The tools come in the form of kit bags and include go-pro headcams, digital voice recorders, pulse reading wristbands and camcorders which allow for recordings to be instantly projected back to them. Students will also use public/private blogs and e-portfolio platforms like Evernote for example.

Project Blog Site:

Screen Shot 2016-02-06 at 20.09.44

Screen Shot 2016-02-06 at 14.09.42


Teaching and Learning Conference – Experience and Practice within College based HE

Friday 4th July, University Centre at Blackburn College

With Alicia Nordstrom, Director of CETL at Misericordia University, Pennsylvania ‘Remember the Data: Teaching Critical Thinking through Research-Based Assignments’

Screen Shot 2014-06-27 at 20.02.25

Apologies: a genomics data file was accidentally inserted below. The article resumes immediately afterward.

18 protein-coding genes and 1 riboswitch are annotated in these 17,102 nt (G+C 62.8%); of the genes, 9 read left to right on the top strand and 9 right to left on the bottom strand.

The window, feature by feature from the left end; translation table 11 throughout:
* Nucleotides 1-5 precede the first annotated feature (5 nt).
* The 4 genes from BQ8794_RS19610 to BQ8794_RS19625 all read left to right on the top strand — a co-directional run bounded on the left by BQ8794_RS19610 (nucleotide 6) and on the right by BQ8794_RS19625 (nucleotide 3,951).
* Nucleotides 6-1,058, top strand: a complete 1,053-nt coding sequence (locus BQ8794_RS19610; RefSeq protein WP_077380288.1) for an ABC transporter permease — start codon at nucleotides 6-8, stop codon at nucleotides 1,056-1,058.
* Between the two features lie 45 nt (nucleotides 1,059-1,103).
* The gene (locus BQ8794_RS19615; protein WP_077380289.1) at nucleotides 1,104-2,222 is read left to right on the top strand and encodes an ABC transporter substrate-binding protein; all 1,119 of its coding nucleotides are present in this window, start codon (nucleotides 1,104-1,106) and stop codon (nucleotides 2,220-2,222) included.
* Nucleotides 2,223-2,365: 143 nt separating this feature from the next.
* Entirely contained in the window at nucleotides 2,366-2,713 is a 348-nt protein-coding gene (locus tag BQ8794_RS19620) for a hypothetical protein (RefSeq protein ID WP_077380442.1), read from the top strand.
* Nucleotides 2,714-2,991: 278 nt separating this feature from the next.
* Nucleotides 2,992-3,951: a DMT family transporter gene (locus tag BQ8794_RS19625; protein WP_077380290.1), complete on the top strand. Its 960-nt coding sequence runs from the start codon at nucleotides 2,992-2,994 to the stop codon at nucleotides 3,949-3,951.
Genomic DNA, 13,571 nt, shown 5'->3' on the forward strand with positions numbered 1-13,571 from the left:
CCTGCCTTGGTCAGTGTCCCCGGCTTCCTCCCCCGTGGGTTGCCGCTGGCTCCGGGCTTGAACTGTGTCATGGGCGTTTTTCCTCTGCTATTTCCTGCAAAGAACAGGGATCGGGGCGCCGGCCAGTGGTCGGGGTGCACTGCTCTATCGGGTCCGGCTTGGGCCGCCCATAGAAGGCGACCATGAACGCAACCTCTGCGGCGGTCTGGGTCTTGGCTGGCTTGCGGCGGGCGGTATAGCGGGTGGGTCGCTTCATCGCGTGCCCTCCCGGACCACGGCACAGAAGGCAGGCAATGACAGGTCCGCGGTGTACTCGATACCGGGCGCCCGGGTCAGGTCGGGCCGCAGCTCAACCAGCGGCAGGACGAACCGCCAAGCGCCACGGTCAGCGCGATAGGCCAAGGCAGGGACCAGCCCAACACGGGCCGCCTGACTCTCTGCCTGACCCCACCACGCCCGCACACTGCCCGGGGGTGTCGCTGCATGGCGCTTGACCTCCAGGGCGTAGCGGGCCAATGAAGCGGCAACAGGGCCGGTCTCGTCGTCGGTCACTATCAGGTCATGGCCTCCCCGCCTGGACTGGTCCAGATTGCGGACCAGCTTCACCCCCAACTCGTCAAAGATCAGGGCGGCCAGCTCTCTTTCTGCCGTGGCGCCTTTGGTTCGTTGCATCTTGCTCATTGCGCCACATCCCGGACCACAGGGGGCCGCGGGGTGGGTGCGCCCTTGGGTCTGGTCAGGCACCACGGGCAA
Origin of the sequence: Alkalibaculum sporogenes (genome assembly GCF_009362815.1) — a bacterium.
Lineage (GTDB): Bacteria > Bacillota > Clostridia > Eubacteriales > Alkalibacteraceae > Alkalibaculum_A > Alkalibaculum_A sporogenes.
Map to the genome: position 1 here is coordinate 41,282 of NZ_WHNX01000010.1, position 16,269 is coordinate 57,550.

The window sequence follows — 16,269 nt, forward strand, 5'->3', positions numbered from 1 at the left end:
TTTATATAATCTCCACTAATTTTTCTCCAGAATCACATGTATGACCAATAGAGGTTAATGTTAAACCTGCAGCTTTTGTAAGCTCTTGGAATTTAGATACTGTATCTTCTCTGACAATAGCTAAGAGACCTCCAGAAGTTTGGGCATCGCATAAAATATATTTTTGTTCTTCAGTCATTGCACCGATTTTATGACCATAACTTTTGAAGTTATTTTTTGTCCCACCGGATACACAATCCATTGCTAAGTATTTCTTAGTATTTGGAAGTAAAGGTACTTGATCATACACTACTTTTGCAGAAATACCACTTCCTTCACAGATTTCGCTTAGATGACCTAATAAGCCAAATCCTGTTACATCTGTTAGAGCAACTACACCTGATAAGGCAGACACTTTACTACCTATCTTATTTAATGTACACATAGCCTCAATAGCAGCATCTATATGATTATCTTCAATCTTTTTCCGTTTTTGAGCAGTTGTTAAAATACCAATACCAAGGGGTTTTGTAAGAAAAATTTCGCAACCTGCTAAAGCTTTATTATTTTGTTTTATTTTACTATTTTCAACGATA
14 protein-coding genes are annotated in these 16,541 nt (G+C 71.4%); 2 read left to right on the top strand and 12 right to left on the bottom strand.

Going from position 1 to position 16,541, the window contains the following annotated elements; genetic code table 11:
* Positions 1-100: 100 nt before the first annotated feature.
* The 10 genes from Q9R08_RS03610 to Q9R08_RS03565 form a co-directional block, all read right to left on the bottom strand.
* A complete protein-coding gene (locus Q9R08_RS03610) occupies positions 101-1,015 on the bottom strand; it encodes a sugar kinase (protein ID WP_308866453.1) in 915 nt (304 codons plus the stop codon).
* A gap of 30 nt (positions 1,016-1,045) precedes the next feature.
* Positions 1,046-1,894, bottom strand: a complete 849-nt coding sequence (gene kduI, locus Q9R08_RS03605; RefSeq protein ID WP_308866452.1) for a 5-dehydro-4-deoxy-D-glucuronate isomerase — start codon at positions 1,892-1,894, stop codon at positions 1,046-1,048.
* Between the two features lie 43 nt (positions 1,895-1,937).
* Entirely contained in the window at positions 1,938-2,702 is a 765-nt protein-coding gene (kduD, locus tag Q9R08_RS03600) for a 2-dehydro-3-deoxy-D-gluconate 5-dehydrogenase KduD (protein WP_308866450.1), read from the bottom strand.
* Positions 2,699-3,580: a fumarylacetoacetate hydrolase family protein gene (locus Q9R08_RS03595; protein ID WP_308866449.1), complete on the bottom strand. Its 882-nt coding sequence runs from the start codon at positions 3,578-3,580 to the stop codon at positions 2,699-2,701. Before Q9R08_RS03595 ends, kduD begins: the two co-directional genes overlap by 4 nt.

Bookable here:

Extract from my presentation with Peter Shukie and David Meir

This presentation explores the project as a rhizomatic studio space, where the practice explored the use of virtual and real spaces to create in and share with others. The auto-ethnographic ‘self-surveillance’ process enabled observations to be made of a creative practice, gain insight into the creative process and consider the benefits of documenting, reflecting, and using recall techniques. The process of capturing and documenting not only informed the work but also formed the work itself with visual and audio narratives being incorporated.